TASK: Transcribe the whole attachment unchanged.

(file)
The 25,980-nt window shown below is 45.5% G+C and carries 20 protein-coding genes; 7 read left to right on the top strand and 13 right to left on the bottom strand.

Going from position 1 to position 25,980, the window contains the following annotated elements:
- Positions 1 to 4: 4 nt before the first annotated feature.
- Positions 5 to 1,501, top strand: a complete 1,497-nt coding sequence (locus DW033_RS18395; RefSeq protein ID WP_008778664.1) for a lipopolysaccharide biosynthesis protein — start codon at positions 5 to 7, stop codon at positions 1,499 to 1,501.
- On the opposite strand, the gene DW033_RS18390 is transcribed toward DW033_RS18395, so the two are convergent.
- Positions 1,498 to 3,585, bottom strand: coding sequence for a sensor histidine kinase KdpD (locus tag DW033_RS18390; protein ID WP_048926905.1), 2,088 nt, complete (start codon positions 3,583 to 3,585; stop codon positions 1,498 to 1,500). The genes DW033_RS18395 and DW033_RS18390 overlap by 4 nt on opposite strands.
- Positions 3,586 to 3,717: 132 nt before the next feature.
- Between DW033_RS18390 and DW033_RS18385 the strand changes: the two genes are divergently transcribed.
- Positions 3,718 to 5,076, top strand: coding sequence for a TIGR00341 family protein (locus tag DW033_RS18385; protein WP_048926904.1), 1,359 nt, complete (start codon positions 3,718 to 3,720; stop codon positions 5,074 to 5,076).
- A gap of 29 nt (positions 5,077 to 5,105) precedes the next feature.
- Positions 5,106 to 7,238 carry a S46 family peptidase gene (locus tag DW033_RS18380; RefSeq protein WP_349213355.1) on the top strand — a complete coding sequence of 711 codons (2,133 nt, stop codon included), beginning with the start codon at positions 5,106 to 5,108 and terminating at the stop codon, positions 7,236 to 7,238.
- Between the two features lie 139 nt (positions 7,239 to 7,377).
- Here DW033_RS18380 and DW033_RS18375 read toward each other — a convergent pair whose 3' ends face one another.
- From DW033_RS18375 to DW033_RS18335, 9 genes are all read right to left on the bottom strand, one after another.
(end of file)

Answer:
The 25,980-nt window shown below is 45.5% G+C and carries 20 protein-coding genes; 7 read left to right on the top strand and 13 right to left on the bottom strand.

Going from position 1 to position 25,980, the window contains the following annotated elements:
- Positions 1 to 4: 4 nt before the first annotated feature.
- Positions 5 to 1,501, top strand: a complete 1,497-nt coding sequence (locus DW033_RS18395; RefSeq protein ID WP_008778664.1) for a lipopolysaccharide biosynthesis protein — start codon at positions 5 to 7, stop codon at positions 1,499 to 1,501.
- On the opposite strand, the gene DW033_RS18390 is transcribed toward DW033_RS18395, so the two are convergent.
- Positions 1,498 to 3,585, bottom strand: coding sequence for a sensor histidine kinase KdpD (locus tag DW033_RS18390; protein ID WP_048926905.1), 2,088 nt, complete (start codon positions 3,583 to 3,585; stop codon positions 1,498 to 1,500). The genes DW033_RS18395 and DW033_RS18390 overlap by 4 nt on opposite strands.
- Positions 3,586 to 3,717: 132 nt before the next feature.
- Between DW033_RS18390 and DW033_RS18385 the strand changes: the two genes are divergently transcribed.
- Positions 3,718 to 5,076, top strand: coding sequence for a TIGR00341 family protein (locus tag DW033_RS18385; protein WP_048926904.1), 1,359 nt, complete (start codon positions 3,718 to 3,720; stop codon positions 5,074 to 5,076).
- A gap of 29 nt (positions 5,077 to 5,105) precedes the next feature.
- Positions 5,106 to 7,238 carry a S46 family peptidase gene (locus tag DW033_RS18380; RefSeq protein WP_349213355.1) on the top strand — a complete coding sequence of 711 codons (2,133 nt, stop codon included), beginning with the start codon at positions 5,106 to 5,108 and terminating at the stop codon, positions 7,236 to 7,238.
- Between the two features lie 139 nt (positions 7,239 to 7,377).
- Here DW033_RS18380 and DW033_RS18375 read toward each other — a convergent pair whose 3' ends face one another.
- From DW033_RS18375 to DW033_RS18335, 9 genes are all read right to left on the bottom strand, one after another.